So you floss. You brush. You “take care” of your teeth, right? Or, maybe you don’t. But do you REALLY need to have your teeth cleaned EVERY six months? Really? They LOOK okay.
Well, the answer is YES. And there are a few reasons why. Your dentist and hygienist want to keep YOU healthy. Yes, I said YOU. Because the health of your MOUTH affects the health of your body.
We all have bacteria in our mouth. We are human; it’s just the way it is. And the bacteria grow; they recolonize; they breed down below your gum line. If this bacteria biofilm is not removed, it is like a domino effect. Brushing, flossing and using a waterpik will NOT remove this bacteria layer all the way down below the gum line. That’s what your dental hygienist is doing when she “cleans” your teeth. This biofilm is how your gums get infected and you get GINGIVITIS. And of course, if gingivitis is not treated, it turns into gum disease, or periodontal disease.
Gingivitis is reversible and curable, but periodontal disease is not because it involves the eating away of the bone. If you have bleeding gums, you have INFECTION. Once you have INFECTION in your mouth, it drains and affects the rest of the body. The bacteria go crazy. There is a direct link to heart disease, stroke, diabetes and premature babies, just to name a few. Like I said, it’s a domino effect. You may think everything is fine and healthy, but bacteria are growing down below your gum line.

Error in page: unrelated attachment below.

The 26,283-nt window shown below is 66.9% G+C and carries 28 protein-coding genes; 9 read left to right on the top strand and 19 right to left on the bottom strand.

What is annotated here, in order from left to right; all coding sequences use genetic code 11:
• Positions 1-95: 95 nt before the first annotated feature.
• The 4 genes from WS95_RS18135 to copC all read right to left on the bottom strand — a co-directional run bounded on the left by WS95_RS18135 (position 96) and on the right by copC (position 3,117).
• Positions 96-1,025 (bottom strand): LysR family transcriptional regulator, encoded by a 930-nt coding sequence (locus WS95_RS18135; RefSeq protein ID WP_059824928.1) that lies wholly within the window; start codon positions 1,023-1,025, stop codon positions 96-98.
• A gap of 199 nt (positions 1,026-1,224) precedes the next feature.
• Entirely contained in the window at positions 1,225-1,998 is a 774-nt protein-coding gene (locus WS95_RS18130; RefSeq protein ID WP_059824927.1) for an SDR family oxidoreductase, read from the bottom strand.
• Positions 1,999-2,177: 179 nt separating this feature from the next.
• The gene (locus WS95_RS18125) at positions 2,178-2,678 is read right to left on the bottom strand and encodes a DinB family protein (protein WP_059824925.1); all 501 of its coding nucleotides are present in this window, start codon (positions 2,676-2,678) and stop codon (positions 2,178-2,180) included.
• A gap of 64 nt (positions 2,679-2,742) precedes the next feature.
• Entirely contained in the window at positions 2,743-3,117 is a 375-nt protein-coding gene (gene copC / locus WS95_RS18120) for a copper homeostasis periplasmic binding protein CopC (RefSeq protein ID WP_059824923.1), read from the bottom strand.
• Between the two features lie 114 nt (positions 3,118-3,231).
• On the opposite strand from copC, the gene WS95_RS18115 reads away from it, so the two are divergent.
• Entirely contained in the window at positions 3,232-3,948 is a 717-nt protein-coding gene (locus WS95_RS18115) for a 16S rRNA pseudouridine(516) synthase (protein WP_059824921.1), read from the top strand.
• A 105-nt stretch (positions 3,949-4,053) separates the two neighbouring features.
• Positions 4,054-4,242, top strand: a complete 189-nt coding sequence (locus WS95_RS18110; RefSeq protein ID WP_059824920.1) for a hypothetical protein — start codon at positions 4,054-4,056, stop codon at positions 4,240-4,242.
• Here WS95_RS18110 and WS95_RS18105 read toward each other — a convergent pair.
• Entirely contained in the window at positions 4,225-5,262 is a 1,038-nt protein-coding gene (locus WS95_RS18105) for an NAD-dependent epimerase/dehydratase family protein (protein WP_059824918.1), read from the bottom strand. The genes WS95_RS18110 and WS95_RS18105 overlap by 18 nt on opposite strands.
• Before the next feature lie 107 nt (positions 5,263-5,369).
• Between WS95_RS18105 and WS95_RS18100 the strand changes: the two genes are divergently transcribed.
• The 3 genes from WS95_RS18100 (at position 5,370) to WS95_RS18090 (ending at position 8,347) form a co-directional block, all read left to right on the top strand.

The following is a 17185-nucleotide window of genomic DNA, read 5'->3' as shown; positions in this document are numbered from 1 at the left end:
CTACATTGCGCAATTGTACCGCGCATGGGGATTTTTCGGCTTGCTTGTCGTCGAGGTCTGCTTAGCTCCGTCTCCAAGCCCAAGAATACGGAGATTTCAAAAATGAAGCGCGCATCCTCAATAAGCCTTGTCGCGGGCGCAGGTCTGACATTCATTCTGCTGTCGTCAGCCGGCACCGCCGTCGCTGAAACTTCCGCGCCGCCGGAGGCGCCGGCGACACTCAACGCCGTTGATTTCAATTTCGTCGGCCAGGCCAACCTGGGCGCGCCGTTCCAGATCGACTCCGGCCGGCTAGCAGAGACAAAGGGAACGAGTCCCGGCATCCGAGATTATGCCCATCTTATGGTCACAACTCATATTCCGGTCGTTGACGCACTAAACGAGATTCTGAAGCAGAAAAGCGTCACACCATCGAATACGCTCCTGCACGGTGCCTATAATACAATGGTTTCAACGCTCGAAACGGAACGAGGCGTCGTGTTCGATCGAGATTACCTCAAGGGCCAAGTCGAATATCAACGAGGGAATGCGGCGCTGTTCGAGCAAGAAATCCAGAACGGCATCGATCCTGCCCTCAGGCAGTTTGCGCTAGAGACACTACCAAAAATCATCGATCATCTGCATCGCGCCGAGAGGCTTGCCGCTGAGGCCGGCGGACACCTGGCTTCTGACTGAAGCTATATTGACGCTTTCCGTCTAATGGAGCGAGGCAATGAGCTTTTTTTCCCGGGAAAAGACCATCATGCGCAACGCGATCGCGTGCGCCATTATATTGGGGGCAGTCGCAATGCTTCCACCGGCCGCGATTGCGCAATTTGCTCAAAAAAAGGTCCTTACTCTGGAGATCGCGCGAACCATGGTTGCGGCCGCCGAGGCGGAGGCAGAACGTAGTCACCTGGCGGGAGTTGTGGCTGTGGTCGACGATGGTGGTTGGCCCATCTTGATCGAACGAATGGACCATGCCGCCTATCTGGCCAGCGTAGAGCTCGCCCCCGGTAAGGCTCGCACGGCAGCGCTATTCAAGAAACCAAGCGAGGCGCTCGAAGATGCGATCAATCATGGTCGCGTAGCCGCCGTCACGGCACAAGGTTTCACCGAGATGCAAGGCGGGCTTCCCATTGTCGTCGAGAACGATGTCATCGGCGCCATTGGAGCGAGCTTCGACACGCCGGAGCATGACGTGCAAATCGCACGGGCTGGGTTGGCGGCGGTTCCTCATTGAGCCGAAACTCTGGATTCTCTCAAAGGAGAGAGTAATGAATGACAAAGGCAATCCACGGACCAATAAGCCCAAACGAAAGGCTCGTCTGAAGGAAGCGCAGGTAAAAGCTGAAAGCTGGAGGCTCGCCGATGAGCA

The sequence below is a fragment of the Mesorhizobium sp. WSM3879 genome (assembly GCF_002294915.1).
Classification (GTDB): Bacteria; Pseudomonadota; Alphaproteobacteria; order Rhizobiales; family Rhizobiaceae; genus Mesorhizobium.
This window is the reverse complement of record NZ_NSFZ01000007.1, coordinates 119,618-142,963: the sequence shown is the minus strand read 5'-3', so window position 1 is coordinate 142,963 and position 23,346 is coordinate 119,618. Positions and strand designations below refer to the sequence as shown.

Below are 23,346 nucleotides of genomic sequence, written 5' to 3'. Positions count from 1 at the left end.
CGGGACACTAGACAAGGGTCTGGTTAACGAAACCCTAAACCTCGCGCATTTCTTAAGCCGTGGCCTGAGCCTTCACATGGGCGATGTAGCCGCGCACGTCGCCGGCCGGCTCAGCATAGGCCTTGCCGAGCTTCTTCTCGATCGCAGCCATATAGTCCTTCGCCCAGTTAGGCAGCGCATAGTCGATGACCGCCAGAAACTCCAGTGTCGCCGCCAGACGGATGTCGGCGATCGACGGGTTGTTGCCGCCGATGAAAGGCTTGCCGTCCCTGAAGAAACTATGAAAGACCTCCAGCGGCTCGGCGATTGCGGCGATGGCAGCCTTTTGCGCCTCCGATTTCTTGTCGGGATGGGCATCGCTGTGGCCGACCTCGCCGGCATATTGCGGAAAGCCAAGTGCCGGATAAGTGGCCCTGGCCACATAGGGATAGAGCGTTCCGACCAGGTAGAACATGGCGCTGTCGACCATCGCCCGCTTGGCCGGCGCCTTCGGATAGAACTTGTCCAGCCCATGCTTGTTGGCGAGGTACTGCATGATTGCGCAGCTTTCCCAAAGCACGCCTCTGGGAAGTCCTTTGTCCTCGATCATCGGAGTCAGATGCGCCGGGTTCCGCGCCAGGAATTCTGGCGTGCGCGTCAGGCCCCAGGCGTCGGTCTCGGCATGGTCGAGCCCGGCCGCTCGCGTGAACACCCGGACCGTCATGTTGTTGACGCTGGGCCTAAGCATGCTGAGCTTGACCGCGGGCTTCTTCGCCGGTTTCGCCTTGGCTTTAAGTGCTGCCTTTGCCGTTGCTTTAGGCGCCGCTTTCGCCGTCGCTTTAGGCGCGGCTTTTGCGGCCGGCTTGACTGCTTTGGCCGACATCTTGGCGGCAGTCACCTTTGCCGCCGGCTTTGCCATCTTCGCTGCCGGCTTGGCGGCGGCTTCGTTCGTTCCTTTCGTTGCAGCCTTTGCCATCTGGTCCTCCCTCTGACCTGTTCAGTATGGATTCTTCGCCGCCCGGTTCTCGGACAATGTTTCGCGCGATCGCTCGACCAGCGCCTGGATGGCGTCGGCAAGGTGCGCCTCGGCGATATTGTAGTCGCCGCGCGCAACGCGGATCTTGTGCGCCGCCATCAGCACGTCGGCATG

Bleeding gums are NOT normal, even if your gums have “always bled.” If they’ve always bled, you’ve always had some infection in your mouth. It takes about 24-48 hours after a cleaning for the biofilm to form again, and about three months for it to really get going again in people with gingivitis and periodontal disease.
Some people can go six months in between cleanings and still be okay. Those people who already have gingivitis and periodontal disease need to have their teeth cleaned about every THREE months in order to stay ahead of the bacteria and disease. This is just the science behind it. This does not even take into consideration the plaque and tartar (calcified plaque that has been missed in brushing and flossing). Most people want the plaque, tartar and ugly stain removed for cosmetic reasons too.
So the best plan of action is to take into consideration what your dentist and hygienist recommend. There is reasoning behind their recommendations, and the main priority is to keep YOU healthy. If you’d like more information, let us know!